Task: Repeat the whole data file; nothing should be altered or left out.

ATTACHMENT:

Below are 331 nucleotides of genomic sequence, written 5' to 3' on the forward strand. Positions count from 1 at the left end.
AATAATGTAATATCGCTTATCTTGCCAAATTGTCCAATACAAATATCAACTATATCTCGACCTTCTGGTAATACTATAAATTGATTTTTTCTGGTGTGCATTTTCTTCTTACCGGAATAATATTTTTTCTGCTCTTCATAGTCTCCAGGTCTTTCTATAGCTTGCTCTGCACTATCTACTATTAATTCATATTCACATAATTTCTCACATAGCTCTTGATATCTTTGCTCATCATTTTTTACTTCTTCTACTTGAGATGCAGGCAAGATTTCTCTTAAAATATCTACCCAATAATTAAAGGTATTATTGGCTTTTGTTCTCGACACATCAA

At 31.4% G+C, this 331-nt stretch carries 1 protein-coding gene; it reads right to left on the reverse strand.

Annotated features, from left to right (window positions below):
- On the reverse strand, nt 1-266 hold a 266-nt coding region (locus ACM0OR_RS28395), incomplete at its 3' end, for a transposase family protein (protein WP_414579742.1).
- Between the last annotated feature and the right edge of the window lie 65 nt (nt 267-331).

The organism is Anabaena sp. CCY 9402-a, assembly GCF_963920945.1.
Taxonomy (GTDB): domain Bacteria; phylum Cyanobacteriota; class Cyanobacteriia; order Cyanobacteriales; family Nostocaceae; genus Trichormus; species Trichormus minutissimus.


Below are 331 nucleotides of genomic sequence, written 5' to 3' on the forward strand. Positions count from 1 at the left end.
AATAATGTAATATCGCTTATCTTGCCAAATTGTCCAATACAAATATCAACTATATCTCGACCTTCTGGTAATACTATAAATTGATTTTTTCTGGTGTGCATTTTCTTCTTACCGGAATAATATTTTTTCTGCTCTTCATAGTCTCCAGGTCTTTCTATAGCTTGCTCTGCACTATCTACTATTAATTCATATTCACATAATTTCTCACATAGCTCTTGATATCTTTGCTCATCATTTTTTACTTCTTCTACTTGAGATGCAGGCAAGATTTCTCTTAAAATATCTACCCAATAATTAAAGGTATTATTGGCTTTTGTTCTCGACACATCAA

At 31.4% G+C, this 331-nt stretch carries 1 protein-coding gene; it reads right to left on the reverse strand.

Annotated features, from left to right (window positions below):
- On the reverse strand, nt 1-266 hold a 266-nt coding region (locus ACM0OR_RS28395), incomplete at its 3' end, for a transposase family protein (protein WP_414579742.1).
- Between the last annotated feature and the right edge of the window lie 65 nt (nt 267-331).

The organism is Anabaena sp. CCY 9402-a, assembly GCF_963920945.1.
Taxonomy (GTDB): domain Bacteria; phylum Cyanobacteriota; class Cyanobacteriia; order Cyanobacteriales; family Nostocaceae; genus Trichormus; species Trichormus minutissimus.